When we say that the planets in our solar system orbit the sun, not the earth, we mean that the motions of the planets is much simpler to describe from the vantage point of the sun. The sun is no more the center of the universe than the earth is. Describing the motion of the planets from the perspective of our planet is not *wrong*, but it is *inconvenient*. (For some purposes. It’s quite convenient for others.)

The word *planet* means “wanderer.” This because the planets appear to wander in the night sky. Unlike stars that appear to orbit the earth in a circle as the earth orbits the sun, planets appear to occasionally reverse course. When planets appear to move backward this is called retrograde motion.

## Apparent motion of Venus

Here’s what the motion of Venus would look like over a period of 8 years as explored here.

Venus completes 13 orbits around the sun in the time it takes Earth to complete 8 orbits. The ratio isn’t exactly 13 to 8, but it’s very close. Five times over the course of eight years Venus will appear to reverse course for a few days. How many days? We will get to that shortly.

When we speak of the motion of the planets through the night sky, we’re not talking about their rising and setting each day due to the rotation of the earth on its axis. We’re talking about their motion from night to night. The image above is how an observer far above the Earth and not rotating with the Earth would see the position of Venus over the course of eight years.

The orbit of Venus as seen from earth is beautiful but complicated. From the Copernican perspective, the orbits of Earth and Venus are simply concentric circles. You may bristle at my saying planets have circular rather than elliptical orbits [1]. The orbits are not exactly circles, but are so close to circular that you cannot see the difference. For the purposes of this post, we’ll assume planets orbit the sun in circles.

## Calculating retrograde periods

There is a surprisingly simple equation [2] for finding the points where a planet will appear to change course:

Here *r* is the radius of Earth’s orbit and *R* is the radius of the other planet’s orbit [3]. The constant *k* is the difference in angular velocities of the two planets. You can solve this equation for the times when the apparent motion changes.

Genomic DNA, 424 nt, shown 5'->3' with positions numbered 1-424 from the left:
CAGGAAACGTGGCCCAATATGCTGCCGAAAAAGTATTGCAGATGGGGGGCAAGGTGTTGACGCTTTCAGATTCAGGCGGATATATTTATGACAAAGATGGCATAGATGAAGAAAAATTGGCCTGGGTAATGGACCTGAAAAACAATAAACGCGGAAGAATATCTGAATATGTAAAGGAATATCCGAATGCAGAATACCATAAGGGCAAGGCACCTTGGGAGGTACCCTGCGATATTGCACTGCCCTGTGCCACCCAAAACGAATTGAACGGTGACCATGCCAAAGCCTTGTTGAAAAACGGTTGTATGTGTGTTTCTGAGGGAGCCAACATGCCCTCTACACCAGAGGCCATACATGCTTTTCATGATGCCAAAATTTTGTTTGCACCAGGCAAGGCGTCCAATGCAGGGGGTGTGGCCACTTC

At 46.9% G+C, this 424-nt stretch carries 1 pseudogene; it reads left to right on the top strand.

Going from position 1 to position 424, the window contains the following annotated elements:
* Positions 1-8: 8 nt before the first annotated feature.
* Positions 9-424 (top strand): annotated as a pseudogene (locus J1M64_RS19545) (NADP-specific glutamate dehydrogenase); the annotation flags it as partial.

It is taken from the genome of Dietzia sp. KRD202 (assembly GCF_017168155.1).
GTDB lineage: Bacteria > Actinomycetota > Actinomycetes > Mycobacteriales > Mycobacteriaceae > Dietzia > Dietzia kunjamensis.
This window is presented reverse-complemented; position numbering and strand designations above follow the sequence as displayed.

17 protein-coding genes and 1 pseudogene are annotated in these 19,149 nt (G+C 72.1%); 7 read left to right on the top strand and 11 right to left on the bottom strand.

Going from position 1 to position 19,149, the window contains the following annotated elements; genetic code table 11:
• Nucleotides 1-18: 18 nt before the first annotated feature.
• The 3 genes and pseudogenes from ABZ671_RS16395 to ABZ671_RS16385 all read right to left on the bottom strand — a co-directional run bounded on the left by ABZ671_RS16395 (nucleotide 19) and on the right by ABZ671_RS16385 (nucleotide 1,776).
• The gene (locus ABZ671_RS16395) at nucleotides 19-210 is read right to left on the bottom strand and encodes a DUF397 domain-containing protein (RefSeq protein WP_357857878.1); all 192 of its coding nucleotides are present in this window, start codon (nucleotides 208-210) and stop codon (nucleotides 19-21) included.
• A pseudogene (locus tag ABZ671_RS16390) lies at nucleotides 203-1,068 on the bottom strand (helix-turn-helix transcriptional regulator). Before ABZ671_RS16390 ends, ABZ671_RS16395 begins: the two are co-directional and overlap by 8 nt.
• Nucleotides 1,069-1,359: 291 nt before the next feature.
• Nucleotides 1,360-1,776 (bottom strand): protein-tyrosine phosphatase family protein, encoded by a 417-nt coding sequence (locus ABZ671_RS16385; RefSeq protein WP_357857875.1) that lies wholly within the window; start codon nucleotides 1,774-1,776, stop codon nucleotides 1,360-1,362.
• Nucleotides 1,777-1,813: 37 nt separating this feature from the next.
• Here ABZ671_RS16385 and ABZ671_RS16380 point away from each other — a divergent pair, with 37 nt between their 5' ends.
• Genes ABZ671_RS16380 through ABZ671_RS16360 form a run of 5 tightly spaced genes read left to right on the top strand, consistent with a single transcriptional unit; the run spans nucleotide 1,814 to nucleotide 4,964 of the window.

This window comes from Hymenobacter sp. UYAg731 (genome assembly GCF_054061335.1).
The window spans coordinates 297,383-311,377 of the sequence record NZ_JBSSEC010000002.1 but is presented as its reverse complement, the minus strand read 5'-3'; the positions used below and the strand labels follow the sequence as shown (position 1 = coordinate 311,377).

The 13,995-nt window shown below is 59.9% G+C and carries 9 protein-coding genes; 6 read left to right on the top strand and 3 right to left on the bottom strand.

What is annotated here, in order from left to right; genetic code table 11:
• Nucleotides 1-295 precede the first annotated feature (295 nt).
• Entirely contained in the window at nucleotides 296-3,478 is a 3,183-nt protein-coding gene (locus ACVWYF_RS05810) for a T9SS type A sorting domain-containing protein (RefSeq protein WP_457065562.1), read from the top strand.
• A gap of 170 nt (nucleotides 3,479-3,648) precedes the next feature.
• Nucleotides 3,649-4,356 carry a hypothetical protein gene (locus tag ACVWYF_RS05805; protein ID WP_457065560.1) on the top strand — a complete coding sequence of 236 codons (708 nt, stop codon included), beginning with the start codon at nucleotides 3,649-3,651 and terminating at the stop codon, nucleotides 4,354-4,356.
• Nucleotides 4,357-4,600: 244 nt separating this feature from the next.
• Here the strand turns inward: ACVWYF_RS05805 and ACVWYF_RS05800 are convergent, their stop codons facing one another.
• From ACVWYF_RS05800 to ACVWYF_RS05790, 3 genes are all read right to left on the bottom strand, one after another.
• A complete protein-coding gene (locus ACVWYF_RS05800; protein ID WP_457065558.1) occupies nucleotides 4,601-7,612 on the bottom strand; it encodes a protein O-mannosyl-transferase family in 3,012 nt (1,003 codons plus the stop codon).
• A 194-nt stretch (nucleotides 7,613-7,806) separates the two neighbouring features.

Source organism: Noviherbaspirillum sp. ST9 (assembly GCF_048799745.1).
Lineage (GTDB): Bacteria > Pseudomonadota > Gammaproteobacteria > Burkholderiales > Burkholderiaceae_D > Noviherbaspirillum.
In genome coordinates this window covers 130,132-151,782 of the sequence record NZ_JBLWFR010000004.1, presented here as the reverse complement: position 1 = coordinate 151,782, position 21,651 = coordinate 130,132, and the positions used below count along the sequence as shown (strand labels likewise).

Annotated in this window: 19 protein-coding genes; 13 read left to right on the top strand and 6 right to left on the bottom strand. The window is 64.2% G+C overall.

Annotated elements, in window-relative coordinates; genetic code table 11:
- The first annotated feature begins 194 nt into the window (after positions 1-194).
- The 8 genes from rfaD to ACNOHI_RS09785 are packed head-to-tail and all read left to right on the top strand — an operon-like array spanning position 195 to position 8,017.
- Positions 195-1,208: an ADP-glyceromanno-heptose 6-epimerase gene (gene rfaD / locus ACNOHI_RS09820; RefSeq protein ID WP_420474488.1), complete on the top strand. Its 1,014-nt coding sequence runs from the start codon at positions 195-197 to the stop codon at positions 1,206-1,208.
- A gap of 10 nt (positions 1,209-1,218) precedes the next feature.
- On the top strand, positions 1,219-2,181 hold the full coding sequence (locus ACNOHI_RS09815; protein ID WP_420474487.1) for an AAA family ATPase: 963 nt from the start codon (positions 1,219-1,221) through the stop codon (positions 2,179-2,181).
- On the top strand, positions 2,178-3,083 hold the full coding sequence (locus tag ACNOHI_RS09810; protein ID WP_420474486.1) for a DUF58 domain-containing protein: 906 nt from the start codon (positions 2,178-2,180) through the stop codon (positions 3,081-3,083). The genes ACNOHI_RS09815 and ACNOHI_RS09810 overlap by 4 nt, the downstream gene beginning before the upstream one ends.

Note that the equation is entirely symmetric in *r* and *R*. So Venusian observing Earth and an Earthling observing Venus would agree on the times when the apparent motions of the two planets reverse.

## Example calculation

Let’s find when Venus enters and leaves retrograde motion. Here are the constants we need.

r = 1 # AU R = 0.72332 # AU venus_year = 224.70 # days earth_year = 365.24 # days k = 2*pi/venus_year - 2*pi/earth_year c = sqrt(r*R) / (r + R - sqrt(r*R))

With these constants we can now plot cos(*kt*) and see when it equals *c*.

This shows there are five times over the course of eight years when Venus is in apparent retrograde motion.

If we set time *t* = 0 to be a time when Earth and Venus are aligned, we start in the middle of retrograde period. Venus enters prograde motion 21 days later, and the next retrograde period begins at day 563. So out of every 584 days, Venus spends 42 days in retrograde motion and 542 days in prograde motion.

## Related posts

[1] Planets do not exactly orbit in circles. They don’t *exactly* orbit in ellipses either. Modeling orbits as ellipses is much more accurate than modeling orbits as circles, but not still not perfectly accurate.

[2] 100 Great Problems of Elementary Mathematics: Their History and Solution. By Heinrich Dörrie. Dover, 1965.

[3] There’s nothing unique about observing planets from Earth. Here “Earth” simply means the planet you’re viewing from.

Thanks for acknowledging the fact that epicycloid and hypocycloid trajectories can play a role in understanding the mechanical motion of the planets in the solar system. You might enjoy any book written by Richard Anthony Proctor (see: A Treatise on the Cycloid and all forms of Cycloidal Curves (1878).)

If the good blog master will forgive a parallel allusion to and quibble with the “orbits are nearly circular” post of long ago… yes, of course, “eccentricity” does not directly measure “excircularity”, yet it *does* fairly well measure the difference been apoapse and periapse. That is, even allowing the scaling, making those orbits“concentric” obscures a lot of information!

Shouldn’t we just need the radii since we can use Kepler’s third law to compute the relative orbit times? It gets us an ugly expression, but adds elegance to the solution.

Ptolemaic kinematics survived for 2000 years. Copernican kinematics will not survive that long. There are reasons Ptolemaic survived that long. People were not stupid or illiterate. The heliocentric model was known since at least Aristarchus of Samos (310–230 BC). Probably thousands of years before that. The Ptolemaic is more complex mathematically but makes more sense for us, as observers. The choice between the two can be made not via kinematics but via dynamics, after the introduction of significant metaphysics, as the alchemists did starting with Newton. This was another reason the heliocentric was rejected.